"One of the reasons we are observing increased incidents of kidnap for ransom is that the model offers financial gain with less risk to the perpetrators than hijacking for cargo theft," said Maisie Pigeon, one of the authors of Oceans Beyond Piracy's State of Maritime Piracy report.
Oceans Beyond Piracy News
The report by OEF's Oceans Beyond Piracy program says that after several years of decreased pirate activity, ships are sailing closer to shore and the number of naval vessels patrolling the waters near Somalia has dropped.
In a new report, our programs OEF Research, Oceans Beyond Piracy, and Secure Fisheries show how illicit activies in the Somali region reinforce each other and add to instability at sea and on shore.
On May 3, OEF's Oceans Beyond Piracy program presents The State of Maritime Piracy 2016 report, with discussion to follow. The annual publication analyzes human and economic costs of maritime piracy and robbery against ships.
Addressing the situation after the second attack, Oceans Beyond Piracy warned: “This attack shows that Somali pirates still possess the capability and intent to capture vessels. Additionally tensions in coastal communities about illegal fishing in Somali waters continue to escalate. At the same time vessels are transiting closer to shore, with low freeboard and at slow speeds are granting pirates access to vulnerable vessels."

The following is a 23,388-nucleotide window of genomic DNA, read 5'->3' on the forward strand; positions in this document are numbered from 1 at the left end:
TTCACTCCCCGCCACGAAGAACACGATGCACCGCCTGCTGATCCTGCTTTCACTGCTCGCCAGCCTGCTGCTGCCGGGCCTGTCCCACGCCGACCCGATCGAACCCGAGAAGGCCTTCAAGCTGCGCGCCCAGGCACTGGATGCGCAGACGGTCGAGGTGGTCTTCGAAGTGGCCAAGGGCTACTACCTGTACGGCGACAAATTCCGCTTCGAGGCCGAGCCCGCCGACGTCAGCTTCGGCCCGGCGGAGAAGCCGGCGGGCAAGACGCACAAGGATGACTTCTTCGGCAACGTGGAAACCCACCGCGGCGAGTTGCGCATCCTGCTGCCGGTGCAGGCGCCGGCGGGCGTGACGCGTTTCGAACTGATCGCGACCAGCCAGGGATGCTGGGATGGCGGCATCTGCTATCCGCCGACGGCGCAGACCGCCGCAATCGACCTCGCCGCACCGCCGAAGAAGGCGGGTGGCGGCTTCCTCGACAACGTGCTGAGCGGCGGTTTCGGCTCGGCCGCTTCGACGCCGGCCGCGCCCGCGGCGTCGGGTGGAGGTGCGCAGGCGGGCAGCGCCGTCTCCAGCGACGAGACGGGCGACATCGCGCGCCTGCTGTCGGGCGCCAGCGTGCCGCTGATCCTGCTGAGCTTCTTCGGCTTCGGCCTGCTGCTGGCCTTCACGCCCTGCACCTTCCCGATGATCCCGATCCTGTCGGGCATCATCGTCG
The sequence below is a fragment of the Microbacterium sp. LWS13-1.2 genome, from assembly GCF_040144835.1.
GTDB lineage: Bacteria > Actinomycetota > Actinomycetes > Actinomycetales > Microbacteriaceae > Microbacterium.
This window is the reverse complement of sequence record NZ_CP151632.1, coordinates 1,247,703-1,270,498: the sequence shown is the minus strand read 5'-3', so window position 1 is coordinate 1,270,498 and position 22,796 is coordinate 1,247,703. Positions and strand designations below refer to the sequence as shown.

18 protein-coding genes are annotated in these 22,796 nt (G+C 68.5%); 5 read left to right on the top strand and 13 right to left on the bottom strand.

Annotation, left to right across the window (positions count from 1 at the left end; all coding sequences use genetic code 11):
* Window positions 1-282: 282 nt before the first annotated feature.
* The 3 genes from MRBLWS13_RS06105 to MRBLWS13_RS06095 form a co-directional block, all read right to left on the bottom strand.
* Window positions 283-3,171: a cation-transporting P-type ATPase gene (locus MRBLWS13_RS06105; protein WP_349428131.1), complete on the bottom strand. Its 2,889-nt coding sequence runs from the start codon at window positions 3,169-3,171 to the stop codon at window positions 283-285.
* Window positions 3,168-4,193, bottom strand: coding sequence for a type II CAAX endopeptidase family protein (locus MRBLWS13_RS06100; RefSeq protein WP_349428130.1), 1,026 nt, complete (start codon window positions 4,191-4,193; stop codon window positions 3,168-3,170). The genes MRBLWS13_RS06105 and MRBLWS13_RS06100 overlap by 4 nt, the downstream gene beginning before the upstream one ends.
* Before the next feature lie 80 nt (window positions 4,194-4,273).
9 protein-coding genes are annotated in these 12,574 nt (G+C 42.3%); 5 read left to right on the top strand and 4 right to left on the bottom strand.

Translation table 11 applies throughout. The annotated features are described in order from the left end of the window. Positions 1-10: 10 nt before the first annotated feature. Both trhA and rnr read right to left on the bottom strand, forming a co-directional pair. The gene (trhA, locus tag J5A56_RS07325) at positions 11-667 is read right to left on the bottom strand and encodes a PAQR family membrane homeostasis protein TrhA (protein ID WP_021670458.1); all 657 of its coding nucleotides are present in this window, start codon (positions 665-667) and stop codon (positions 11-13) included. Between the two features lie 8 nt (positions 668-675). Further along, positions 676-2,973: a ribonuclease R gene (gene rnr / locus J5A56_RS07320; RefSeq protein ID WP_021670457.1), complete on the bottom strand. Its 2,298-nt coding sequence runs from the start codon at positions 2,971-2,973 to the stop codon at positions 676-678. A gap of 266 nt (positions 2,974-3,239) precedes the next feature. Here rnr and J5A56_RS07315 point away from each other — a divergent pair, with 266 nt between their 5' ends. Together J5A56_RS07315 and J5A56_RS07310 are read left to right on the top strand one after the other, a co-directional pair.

OEF's latest Annual Report looks back on the accomplishments of its various programs in 2016 and looks ahead to what it hopes to achieve in the coming year.
The Puntland Maritime Police Force, a locally recruited counter-piracy force, exchanged gunfire with the pirates while they were resupplying the Aris 13, according to a statement by non-profit organization Oceans Beyond Piracy.
OEF's Oceans Beyond Piracy program reports that while this incident does not indicate a large-scale return of Somali piracy, vessels should follow best management practices when traveling in the region.